Belize came about from a treaty the Spanish signed with the British in 1783. At the Treaty of Paris, where the British finally recognized American independence, several other separate treaties were signed between the major European colonial powers. 


The modern-day country of Belize was a Spanish possession, but in the 18th century, the British set up communities there, along the Caribbean coast of Guatemala and Nicaragua, known as the Mosquito Coast. This wasn’t British territory, so the British mostly kept quiet about it so as not to antagonize the Spanish, who surrounded them. 

According to the 1783 Treaty of Paris, these settlements were supposed to be evacuated, but the residents didn’t want to go.

So, at the Convention of London of 1786, Britain agreed to abandon their settlements along the Mosquito Coast in exchange for logging rights in Belize. 

In 1787, they created the British Settlements on the Bay of Honduras, which was formally changed to the Crown Colony of British Honduras in 1862.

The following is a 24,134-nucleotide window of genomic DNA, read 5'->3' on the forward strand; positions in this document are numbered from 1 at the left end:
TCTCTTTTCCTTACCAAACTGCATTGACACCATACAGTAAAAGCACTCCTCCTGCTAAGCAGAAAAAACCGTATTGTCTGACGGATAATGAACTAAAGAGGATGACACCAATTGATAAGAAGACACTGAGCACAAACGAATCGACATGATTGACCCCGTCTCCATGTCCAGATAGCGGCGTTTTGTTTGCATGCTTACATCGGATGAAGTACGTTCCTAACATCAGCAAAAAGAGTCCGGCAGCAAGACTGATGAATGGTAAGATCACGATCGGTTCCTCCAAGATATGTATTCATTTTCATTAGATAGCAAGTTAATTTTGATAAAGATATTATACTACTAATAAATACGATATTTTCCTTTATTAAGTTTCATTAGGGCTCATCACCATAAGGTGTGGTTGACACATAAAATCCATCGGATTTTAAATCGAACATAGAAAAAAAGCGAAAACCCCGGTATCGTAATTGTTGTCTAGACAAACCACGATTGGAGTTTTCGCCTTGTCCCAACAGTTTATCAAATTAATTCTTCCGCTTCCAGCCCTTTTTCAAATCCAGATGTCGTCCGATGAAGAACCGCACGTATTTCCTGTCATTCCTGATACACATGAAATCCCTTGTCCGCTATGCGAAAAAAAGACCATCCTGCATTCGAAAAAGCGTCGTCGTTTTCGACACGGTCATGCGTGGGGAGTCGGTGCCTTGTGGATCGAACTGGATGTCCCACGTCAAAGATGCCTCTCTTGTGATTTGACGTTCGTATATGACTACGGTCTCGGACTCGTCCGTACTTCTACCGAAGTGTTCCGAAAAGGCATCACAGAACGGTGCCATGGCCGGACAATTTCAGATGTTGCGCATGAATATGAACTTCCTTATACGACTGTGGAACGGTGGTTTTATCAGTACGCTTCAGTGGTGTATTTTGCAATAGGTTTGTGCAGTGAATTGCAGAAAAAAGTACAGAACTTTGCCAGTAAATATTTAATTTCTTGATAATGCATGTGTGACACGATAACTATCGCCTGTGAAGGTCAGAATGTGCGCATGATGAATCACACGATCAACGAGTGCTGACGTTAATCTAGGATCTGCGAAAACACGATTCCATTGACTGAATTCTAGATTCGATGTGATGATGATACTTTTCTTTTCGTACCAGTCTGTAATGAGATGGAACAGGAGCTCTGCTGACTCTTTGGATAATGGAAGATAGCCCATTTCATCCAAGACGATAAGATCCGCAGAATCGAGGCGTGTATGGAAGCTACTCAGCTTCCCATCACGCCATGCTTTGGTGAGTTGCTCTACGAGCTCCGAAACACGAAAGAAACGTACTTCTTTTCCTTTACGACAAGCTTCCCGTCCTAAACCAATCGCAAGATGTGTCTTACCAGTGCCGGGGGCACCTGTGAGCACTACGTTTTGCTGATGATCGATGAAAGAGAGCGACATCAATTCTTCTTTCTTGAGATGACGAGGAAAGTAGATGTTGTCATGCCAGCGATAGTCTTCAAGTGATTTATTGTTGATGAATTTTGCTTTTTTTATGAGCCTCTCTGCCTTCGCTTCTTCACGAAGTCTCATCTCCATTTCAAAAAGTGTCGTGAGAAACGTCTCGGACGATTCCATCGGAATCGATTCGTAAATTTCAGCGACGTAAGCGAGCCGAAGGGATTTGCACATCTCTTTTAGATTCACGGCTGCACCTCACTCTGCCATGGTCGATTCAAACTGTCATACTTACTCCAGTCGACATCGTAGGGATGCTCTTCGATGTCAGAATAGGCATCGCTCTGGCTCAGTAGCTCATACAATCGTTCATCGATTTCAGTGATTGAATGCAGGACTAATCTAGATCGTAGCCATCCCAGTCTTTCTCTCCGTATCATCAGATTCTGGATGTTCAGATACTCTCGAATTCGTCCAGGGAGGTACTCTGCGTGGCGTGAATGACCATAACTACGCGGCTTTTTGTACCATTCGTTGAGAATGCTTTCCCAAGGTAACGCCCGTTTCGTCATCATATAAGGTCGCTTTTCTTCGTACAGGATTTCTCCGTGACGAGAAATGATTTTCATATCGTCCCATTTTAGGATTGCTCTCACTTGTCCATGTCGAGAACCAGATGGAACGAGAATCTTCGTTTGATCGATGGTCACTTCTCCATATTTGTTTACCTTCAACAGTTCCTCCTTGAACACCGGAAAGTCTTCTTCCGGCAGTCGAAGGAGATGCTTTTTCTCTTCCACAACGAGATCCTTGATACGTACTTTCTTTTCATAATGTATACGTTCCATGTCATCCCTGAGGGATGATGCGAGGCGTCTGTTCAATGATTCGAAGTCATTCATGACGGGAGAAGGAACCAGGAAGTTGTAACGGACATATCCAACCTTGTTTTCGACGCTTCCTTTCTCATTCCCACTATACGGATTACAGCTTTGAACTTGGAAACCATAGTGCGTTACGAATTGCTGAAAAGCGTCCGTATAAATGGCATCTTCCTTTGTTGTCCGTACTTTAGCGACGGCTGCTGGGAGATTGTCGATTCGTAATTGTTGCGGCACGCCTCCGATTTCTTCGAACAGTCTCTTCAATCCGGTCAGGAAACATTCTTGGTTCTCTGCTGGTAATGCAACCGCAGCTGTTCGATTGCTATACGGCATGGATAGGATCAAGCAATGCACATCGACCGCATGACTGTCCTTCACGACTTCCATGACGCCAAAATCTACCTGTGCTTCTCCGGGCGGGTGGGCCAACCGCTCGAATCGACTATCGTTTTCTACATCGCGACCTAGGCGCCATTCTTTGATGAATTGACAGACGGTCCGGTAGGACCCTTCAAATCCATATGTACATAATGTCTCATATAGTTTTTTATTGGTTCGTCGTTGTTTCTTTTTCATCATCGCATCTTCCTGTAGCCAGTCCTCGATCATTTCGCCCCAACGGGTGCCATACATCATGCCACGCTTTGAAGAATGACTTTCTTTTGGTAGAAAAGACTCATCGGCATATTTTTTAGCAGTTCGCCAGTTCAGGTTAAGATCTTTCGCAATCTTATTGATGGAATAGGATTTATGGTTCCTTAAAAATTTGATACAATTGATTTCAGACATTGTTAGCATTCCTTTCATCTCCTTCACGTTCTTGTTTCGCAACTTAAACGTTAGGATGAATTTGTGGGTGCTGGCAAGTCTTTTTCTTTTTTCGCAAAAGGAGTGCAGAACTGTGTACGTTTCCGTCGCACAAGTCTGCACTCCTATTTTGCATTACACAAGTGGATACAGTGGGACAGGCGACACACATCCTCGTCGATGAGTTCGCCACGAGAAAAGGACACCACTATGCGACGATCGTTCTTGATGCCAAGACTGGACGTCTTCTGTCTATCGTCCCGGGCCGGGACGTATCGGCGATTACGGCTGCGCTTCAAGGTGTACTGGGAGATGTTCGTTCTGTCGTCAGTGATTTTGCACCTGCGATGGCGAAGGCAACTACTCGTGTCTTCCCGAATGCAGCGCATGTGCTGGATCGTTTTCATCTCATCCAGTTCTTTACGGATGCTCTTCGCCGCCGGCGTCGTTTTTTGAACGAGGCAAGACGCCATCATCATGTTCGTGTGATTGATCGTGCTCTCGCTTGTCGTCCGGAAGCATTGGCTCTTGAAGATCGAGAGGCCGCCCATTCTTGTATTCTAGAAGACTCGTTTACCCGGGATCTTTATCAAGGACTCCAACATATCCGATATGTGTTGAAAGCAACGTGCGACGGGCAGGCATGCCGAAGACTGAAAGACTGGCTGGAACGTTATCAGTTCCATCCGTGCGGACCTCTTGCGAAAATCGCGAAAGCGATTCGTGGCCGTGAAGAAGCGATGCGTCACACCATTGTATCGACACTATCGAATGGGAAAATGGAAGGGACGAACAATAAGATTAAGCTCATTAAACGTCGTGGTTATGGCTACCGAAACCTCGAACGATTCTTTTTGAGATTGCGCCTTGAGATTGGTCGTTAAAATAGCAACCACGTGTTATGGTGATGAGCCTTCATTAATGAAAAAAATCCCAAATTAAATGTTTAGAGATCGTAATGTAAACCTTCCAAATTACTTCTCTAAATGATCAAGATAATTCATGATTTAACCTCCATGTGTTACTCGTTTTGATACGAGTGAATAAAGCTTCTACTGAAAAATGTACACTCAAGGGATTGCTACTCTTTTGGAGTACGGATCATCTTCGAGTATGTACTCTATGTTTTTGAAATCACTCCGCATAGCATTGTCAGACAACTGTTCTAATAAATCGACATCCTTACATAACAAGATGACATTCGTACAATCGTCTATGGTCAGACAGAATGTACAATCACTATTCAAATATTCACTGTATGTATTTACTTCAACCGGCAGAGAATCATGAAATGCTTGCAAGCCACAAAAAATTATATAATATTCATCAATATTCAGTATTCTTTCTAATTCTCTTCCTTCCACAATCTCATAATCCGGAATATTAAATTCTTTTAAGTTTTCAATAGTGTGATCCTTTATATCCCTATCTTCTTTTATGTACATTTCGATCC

Back to the Captaincy General of Guatemala….

In the early 19th century, the Spanish colonies in the New World were all undergoing revolution and declaring themselves independent. 


Panama became part of the newly independent nation of Gran Colombia in 1819. 

In 1821, the provinces of the Captaincy General of Guatemala signed the Act of Independence of Central America, which formally dissolved their allegiance to Spain. 

While it dissolved their loyalty to Spain, it didn’t necessarily put anything in its place. 

In 1822, the provinces voted five to one to join the newly independent Mexican Empire. One of the provinces voting in favor was Chiapas, which, until this point, had never been a part of Mexico, and El Salvador voting against it. 

The union with Mexico was to be short-lived. 

In 1823, the very next year, the Central American provinces elected to leave Mexico, with only Chiapas choosing to remain in Mexico, where it remains to this day. 

On July 1, 1823, the provinces established their own country, known as the Federal Republic of Central America.